The Brillion News
Posted on April 24, 2020 @ 3 p.m.
OSHKOSH - Thirty-five percent of Wisconsin businesses responding to a University of Wisconsin Oshkosh statewide survey will be forced to close if current conditions persist for more than three months amid the COVID-19 pandemic.
The survey, which yielded nearly 2,550 responses from companies in 63 of the state’s 72 counties, covers the period April 1-10, said Jeffrey Sachse, director of UW Oshkosh’s Center for Customized Research and Services (CCRS).
Results also showed 8,795 jobs lost in the earliest days of Wisconsin’s safer-at-home order, along with losses of $95 million in inventory, $126 million in income, $26.6 million in lost wages and productivity income and nearly $404 million in other impacts.
“The conditions reported here represent companies’ efforts to adapt to changing conditions,” Sachse said. “These impacts are certain to rise when we revisit these companies in a month, two months and six months’ time. The assistance that these companies require and the effects felt throughout the state’s economy are both unprecedented and continuous.”
UWO is partnering on the survey project with the Wisconsin Economic Development Corporation as well as New North and eight additional Regional Leadership Council organizations to assess COVID-19 recovery ability and state and federal aid efforts. Additional cooperators include the Wisconsin Technology Council and the Wisconsin Workforce Development Association.
At the time of the first survey, the businesses—ranging from small sole-proprietorships to large firms like Kobussen Buses and UW Health—were still trying to adapt to the changes implemented in the safer-at-home order and in response to COVID-19.
In addition, the results were understated as more than 40 percent of responding firms indicated not being able to report specific impacts at the time.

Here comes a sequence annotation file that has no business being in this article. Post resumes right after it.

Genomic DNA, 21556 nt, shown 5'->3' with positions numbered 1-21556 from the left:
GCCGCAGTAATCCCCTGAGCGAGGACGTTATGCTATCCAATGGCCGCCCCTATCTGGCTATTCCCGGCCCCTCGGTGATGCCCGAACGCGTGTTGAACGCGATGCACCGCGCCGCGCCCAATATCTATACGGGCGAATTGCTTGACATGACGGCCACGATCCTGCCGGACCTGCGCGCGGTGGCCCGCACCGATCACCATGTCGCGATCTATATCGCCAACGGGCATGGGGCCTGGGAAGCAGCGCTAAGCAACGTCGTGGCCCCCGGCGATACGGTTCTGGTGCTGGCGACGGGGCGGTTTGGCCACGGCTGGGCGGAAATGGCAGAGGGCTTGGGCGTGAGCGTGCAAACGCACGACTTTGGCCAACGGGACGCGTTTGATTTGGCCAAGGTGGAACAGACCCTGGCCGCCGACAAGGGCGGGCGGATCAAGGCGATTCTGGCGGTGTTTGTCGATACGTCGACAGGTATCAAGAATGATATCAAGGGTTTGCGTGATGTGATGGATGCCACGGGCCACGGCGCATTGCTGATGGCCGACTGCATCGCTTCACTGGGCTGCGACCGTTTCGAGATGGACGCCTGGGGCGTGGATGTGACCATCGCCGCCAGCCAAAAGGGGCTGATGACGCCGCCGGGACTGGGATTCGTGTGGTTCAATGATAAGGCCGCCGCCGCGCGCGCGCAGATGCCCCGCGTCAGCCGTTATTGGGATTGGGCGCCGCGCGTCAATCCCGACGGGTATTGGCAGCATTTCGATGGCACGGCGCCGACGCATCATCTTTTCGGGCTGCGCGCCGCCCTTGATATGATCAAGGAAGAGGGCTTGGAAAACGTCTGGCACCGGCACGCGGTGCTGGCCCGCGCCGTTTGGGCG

The findings only point to greater effects as the worldwide health crisis persists, Sachse said.
He said the firms reported using a variety of approaches, including delaying payments and reducing inventories, as means of minimizing the impact of the crisis.
“Responding firms suggested that their greatest immediate needs are access to greater liquidity in the form of low-interest loans, grants and access to customers. This closely mimics trends reflected in the national policy debate and recent surveys reported by the Federal Reserve Board and Small Business Administration,” Sachse said.
Firms reported seeing a sharp reduction in productivity due to a shift to working from home, with most reporting a 25-50 percent decrease. This also tracks with national trends and reflects the difficulty that many traditional firms face in adapting to the rapidly changing conditions, he said.
The survey is the first in a series that will track the economic impact of COVID-19. Responding companies will be surveyed again during the first months of May, June, July and for the foreseeable future, with results released during the third week of each month.
Companies are invited to continue to respond to the initial survey at http://uwo.sh/covid-19-econ-disruption and be added to the survey group.
In addition, CCRS has released an interactive dashboard detailing survey responses along with advice and insights from University faculty at http://uwosh.edu/ccrs/covid-19-survey